That company, Skyline, has since gone out of business, but the array shines on.
“It seems to come up when the normal path of the 20th century toward eternal growth is stymied or when groups of people feel like that path is not going to work for them,” said Dona Brown, a University of Vermont professor and author of “Back to the Land: The Enduring Dream of Self-Sufficiency in Modern America.”
Mr. Freeman said he was now looking to a system to make hydrogen, both to store energy and to sell. The couple have put in five tent cabins using a modified Frank Lloyd Wright design and are talking about building an R.V. park to accommodate workers from the giant Ivanpah solar power plant nearby and a rare-earth mine just around the bend.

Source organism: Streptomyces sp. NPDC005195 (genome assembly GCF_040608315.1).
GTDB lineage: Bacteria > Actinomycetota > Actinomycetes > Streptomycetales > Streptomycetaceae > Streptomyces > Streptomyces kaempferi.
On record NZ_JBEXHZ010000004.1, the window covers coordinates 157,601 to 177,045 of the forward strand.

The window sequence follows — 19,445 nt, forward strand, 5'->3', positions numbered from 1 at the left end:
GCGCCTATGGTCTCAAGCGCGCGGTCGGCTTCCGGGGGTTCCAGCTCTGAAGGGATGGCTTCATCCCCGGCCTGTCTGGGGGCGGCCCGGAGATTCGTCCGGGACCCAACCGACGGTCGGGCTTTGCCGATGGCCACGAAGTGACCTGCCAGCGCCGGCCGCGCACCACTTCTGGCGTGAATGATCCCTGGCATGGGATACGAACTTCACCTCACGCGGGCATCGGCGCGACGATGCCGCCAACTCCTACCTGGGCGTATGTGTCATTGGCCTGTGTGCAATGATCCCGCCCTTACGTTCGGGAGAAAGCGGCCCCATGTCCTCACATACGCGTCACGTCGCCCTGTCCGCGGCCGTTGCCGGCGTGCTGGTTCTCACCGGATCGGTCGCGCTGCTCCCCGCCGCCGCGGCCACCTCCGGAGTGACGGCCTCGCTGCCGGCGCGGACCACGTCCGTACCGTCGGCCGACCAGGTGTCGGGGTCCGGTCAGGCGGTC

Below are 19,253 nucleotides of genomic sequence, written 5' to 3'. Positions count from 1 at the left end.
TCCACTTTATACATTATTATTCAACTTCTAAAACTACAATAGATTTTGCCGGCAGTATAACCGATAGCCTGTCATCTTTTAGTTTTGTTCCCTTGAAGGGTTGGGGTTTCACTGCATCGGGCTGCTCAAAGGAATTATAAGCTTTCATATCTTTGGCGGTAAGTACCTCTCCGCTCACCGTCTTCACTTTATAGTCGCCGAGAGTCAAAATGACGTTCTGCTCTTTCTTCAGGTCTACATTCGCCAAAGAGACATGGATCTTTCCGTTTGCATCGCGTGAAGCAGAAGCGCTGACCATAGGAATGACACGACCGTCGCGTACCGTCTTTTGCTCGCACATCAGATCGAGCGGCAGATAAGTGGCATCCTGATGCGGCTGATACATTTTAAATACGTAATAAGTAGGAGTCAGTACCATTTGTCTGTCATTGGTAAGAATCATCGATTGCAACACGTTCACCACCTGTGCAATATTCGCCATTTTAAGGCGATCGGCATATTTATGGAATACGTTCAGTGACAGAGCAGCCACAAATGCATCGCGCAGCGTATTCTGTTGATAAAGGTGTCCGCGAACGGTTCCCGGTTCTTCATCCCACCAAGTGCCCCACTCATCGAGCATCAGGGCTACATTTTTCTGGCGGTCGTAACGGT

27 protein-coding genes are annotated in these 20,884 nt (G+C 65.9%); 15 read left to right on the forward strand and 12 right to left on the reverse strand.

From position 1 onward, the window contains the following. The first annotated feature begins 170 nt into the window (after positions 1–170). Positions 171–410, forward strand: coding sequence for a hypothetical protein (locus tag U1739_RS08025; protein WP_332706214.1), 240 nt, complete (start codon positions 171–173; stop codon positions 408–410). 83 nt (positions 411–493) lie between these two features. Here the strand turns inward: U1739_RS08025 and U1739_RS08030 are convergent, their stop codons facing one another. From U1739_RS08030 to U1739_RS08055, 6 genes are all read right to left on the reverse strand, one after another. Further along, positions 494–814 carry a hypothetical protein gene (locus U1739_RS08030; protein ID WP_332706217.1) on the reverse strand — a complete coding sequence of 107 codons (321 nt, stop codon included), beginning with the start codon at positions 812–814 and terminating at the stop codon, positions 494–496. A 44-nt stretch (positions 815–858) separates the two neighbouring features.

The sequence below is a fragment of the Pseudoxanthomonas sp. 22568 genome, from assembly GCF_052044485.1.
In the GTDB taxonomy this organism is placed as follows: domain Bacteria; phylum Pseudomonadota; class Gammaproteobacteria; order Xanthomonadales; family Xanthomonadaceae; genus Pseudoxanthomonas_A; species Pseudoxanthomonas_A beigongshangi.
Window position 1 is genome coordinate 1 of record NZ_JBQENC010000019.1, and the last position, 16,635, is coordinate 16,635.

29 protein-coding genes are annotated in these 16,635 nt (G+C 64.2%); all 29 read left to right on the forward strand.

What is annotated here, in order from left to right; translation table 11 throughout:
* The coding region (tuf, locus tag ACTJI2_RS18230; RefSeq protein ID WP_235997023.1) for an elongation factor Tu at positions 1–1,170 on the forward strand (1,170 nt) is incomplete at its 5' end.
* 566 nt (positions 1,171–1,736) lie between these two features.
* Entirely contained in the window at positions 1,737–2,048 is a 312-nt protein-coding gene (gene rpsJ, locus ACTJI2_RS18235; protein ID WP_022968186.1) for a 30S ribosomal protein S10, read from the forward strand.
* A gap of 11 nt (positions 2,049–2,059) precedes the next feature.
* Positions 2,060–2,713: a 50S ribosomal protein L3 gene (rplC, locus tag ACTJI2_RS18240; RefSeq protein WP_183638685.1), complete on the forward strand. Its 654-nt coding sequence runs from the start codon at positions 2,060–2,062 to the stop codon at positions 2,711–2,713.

Mr. Freeman may not be the one to see all those plans to fruition, however. With diagnoses of congestive heart and renal failures, he is considering selling the town or finding a partner who can realize the vision.
Standing near the spot where, on those long-ago prospecting trips, he would call the train depot to tell the motorman to pick him up on the way back, he referred to the need for self-sufficiency in the face of global warming and economic instability.
“Things are evolving and the future is clear,” he said. “It’s just a question of how soon we can get there.”